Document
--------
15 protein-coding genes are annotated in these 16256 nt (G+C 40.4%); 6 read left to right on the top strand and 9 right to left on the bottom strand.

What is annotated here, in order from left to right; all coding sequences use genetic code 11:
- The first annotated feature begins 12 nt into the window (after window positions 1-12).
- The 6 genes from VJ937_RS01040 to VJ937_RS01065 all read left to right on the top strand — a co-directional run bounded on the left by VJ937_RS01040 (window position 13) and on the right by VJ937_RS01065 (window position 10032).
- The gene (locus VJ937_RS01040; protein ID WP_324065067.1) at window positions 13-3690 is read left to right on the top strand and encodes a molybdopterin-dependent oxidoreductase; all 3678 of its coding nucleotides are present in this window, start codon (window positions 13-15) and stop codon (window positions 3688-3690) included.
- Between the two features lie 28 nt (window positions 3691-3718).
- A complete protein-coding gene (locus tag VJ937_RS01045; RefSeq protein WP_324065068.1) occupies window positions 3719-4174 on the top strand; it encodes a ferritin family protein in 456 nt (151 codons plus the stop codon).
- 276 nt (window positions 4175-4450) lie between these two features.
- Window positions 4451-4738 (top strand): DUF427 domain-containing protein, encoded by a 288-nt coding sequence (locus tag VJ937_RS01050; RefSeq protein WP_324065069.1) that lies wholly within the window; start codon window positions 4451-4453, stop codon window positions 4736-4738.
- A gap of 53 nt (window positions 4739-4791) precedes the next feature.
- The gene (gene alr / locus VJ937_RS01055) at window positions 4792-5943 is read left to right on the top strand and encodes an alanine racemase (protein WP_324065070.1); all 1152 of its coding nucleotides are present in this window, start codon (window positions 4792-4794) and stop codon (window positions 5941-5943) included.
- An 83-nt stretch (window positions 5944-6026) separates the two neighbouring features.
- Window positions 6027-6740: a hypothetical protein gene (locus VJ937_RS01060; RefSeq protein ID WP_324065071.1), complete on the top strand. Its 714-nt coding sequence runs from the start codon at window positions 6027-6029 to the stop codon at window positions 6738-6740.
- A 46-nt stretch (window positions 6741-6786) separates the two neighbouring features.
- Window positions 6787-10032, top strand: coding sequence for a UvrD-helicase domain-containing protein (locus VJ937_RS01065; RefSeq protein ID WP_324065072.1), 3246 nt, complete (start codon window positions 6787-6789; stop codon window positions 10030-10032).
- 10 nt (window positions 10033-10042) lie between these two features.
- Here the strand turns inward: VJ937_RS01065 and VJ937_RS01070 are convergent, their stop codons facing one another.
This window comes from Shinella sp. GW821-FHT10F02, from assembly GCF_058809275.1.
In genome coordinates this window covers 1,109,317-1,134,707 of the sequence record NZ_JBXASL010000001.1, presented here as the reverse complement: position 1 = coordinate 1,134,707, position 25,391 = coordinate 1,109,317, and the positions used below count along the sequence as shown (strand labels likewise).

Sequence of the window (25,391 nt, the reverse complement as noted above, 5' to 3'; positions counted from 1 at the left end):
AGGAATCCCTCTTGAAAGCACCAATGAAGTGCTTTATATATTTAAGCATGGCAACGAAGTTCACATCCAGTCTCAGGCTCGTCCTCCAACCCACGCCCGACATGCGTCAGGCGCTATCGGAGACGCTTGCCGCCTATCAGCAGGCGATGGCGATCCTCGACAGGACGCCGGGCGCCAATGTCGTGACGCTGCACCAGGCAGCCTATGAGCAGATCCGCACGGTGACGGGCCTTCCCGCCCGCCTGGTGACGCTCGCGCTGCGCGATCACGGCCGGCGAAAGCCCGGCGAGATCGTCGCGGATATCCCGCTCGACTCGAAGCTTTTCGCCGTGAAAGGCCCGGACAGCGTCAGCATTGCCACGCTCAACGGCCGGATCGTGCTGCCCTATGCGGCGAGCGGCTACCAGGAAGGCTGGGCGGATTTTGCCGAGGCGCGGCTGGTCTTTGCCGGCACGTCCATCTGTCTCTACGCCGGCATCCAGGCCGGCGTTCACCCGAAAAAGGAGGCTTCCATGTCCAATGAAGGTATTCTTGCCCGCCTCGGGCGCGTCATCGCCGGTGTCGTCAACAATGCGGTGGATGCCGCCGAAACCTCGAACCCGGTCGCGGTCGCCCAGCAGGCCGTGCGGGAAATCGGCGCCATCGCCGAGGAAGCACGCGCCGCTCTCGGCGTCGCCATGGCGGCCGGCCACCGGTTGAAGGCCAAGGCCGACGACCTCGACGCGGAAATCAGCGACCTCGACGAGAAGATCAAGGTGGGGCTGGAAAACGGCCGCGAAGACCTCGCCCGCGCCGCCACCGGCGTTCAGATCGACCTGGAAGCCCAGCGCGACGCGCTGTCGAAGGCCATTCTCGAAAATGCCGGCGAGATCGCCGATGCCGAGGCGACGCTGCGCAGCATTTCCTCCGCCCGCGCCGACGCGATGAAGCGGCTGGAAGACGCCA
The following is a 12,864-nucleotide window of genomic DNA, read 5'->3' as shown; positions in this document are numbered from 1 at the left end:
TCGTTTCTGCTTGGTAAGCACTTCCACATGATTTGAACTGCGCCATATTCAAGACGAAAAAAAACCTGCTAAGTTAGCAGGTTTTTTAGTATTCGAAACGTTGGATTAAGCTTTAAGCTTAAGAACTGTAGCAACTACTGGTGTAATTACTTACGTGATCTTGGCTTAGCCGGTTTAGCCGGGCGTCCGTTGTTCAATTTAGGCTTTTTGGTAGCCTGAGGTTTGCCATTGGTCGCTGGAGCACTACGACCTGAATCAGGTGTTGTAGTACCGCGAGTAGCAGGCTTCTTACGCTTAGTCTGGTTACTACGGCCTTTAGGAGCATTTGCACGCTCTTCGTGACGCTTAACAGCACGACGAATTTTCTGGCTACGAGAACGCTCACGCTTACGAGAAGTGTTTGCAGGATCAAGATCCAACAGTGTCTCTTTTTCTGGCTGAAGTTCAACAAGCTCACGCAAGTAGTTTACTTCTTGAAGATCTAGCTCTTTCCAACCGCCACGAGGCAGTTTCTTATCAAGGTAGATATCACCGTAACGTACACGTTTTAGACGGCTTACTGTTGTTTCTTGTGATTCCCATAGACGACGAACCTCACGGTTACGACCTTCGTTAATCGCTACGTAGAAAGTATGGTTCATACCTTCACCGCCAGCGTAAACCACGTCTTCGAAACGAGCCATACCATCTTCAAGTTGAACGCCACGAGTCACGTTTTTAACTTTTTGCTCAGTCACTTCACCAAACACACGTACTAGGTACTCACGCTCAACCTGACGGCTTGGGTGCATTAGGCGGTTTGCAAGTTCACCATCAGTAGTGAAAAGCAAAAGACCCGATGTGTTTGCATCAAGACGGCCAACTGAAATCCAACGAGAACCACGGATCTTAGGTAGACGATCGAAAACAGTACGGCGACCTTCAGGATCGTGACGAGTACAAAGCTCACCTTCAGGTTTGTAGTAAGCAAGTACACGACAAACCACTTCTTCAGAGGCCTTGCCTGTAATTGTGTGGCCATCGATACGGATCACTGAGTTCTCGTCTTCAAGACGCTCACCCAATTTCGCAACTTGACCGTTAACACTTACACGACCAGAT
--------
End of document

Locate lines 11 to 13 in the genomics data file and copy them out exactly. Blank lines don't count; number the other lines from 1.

- The gene (gene alr / locus VJ937_RS01055) at window positions 4792-5943 is read left to right on the top strand and encodes an alanine racemase (protein WP_324065070.1); all 1152 of its coding nucleotides are present in this window, start codon (window positions 4792-4794) and stop codon (window positions 5941-5943) included.
- An 83-nt stretch (window positions 5944-6026) separates the two neighbouring features.
- Window positions 6027-6740: a hypothetical protein gene (locus VJ937_RS01060; RefSeq protein ID WP_324065071.1), complete on the top strand. Its 714-nt coding sequence runs from the start codon at window positions 6027-6029 to the stop codon at window positions 6738-6740.